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Five Black Super Heroes That We Need To See On The Big Screen

Marvel’s Black Panther is a 2018 live-action film based on the 1966 character created by the late Stan Lee and Jack Kirby saw the late Chadwick Boseman don the Black Panther suit and defend his home of Wakanda, a technologically advanced civilization hidden away from the rest of the world in the depths of Africa, from those who seek to exploit it. The film, which grossed over $1.366 billion in revenue at the box office, became the first superhero film to be nominated for Best Picture at the Academy Awards and Marvel’s first film to win an Academy Award. With a plethora of nominations and numerous victories, Black Panther joins the exclusive list of superhero films that have a Black protagonist. However, there has never been a film centered around a Black protagonist on the same level of production as Black Panther. Films such as the 1993 film the Meteor Man and the 1997 film Steel, were not widely regarded as “good” movies and offered very little substance in terms of plot and character development. These films, while offering representation for Black people in the superhero genre, were poorly written and only garnered attention for the big names, such as NBA superstar Shaquille O’Neal (Steel) and Halle Berry (Catwoman) that were cast in them.

As the face of media becomes more culturally diverse,  avid comic book fans have seen more productions that involve Black superheroes such as the Netflix series Luke Cage and CW’s Black Lightning. Recently, filmmaker Reginald Hudlin announced at a DC FanDome panel that there is serious discussion surrounding the development of a live-action film centered on the DC comic book character “Static” also known as Virgil Hawkins, a Black teen living in Detroit who developed the ability to manipulate electricity after surviving a chemical explosion. The news was positively received by fans who felt that the 2000 cartoon series “Static Shock” was wrongfully canceled due to poor merchandising sales.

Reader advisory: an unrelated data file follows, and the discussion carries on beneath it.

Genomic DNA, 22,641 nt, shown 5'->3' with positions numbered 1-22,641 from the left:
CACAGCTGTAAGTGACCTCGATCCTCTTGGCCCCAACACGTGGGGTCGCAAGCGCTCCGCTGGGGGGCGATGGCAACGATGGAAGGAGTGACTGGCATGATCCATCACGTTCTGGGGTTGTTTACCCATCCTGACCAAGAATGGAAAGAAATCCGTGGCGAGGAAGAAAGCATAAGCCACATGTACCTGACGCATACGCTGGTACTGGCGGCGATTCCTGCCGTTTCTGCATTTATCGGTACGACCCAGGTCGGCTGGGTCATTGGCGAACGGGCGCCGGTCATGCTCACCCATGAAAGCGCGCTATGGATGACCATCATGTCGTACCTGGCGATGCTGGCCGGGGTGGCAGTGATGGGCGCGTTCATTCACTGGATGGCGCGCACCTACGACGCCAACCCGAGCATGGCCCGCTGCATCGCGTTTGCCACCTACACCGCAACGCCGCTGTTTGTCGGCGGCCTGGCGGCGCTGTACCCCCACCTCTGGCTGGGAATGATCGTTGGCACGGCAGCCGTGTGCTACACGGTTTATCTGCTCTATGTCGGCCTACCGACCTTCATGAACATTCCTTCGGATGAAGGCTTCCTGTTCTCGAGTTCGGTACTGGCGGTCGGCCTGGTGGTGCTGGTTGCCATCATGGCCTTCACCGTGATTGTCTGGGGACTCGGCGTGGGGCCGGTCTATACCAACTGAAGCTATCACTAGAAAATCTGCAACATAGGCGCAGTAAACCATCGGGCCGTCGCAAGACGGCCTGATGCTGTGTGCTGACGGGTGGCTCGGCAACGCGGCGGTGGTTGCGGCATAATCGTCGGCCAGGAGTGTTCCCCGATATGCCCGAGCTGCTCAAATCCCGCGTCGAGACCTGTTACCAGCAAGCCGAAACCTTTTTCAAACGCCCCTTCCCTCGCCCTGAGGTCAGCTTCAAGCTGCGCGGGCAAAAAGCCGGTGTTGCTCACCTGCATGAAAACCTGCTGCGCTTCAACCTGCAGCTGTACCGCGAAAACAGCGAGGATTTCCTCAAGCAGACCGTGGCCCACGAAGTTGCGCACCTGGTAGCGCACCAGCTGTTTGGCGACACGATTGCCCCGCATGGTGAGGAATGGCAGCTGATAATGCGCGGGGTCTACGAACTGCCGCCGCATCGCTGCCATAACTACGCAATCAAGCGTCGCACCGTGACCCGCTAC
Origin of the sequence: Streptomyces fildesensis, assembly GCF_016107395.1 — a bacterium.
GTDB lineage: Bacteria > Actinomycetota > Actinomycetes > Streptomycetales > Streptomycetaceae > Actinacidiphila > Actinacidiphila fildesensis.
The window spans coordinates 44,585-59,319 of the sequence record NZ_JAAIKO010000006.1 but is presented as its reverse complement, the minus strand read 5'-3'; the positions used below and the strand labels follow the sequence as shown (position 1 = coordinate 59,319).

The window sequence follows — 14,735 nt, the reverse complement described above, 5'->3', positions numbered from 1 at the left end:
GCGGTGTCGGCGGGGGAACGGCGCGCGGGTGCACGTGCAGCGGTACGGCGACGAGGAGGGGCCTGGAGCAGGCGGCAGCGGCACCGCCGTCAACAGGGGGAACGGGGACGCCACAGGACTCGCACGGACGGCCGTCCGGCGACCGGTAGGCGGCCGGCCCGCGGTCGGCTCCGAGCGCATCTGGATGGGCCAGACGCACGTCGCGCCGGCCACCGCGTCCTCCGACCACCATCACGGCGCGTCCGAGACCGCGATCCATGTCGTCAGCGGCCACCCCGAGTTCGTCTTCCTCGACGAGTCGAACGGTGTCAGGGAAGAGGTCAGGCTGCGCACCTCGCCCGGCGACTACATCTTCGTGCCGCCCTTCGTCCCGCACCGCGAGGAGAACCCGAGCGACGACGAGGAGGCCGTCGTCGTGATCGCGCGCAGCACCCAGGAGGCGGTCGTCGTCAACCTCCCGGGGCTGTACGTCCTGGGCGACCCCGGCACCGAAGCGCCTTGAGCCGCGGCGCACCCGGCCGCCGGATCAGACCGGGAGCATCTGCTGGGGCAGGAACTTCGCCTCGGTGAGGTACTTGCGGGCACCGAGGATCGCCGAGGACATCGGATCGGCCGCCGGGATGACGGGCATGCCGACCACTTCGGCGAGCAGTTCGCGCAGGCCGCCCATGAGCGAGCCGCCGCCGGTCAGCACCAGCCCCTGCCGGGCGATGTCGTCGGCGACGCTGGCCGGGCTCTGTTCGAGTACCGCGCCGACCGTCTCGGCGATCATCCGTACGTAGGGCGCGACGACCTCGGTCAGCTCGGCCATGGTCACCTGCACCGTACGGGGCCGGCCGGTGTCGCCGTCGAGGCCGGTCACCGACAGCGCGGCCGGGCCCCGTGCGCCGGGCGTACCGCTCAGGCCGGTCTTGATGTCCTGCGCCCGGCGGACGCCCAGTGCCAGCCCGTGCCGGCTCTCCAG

While anxious fans await the official release for the “Static” movie, the new Phase 4 and Phase 5 live-action films and Disney+ shows of the Marvel Cinematic Universe (MCU) will satiate fans for the time being. Projects such as the remastered Blade movie, starring Mahershala Ali, and the series The Falcon and the Winter Soldier, starring Anthony Mackie, and the upcoming Black Panther sequel will bring  Black superheroes more to the forefront of the genre, in league with age-old favorites such as Iron Man and Thor.

As the superhero movie genre diversifies, I have compiled a list of some Black superheroes that I would love to see hit the big screen or even have their own series. This list is definitely not exhaustive as there are many long-forgotten superhero characters, especially Black ones, that never made it past their initial comic book debuts, but I do believe that the characters in this list have amazing stories that will make for even better films or television series.

CYBORG

Cyborg, also known as Victor Stone, is a character created by DC Comics writer Marv Wolfman and artist George Perez. He first appeared in an insert in the 1980 issue of DC Comics Presents #26. His origin story is revamped in the DC’s 2011 reboot of its comic books but both versions follow a similar sequence of events.

Victor Stone is the son of scientists Silas and Elinore Stone, who work with interdimensional technology for S.T.A.R labs. An accident caused an interdimensional creature to invade S.T.A.R labs, kill Elinore and severely maim Victor. In an effort to save his son’s life, Silas utilized all the S.T.A.R. technology at his disposal to replace his severed limbs and damaged organs. In the original timeline, Victor is shunned by society for his new body and finds solace with a group of other outcasts and forms the Teen Titans under the leadership of Dick Grayson, former sidekick to Batman.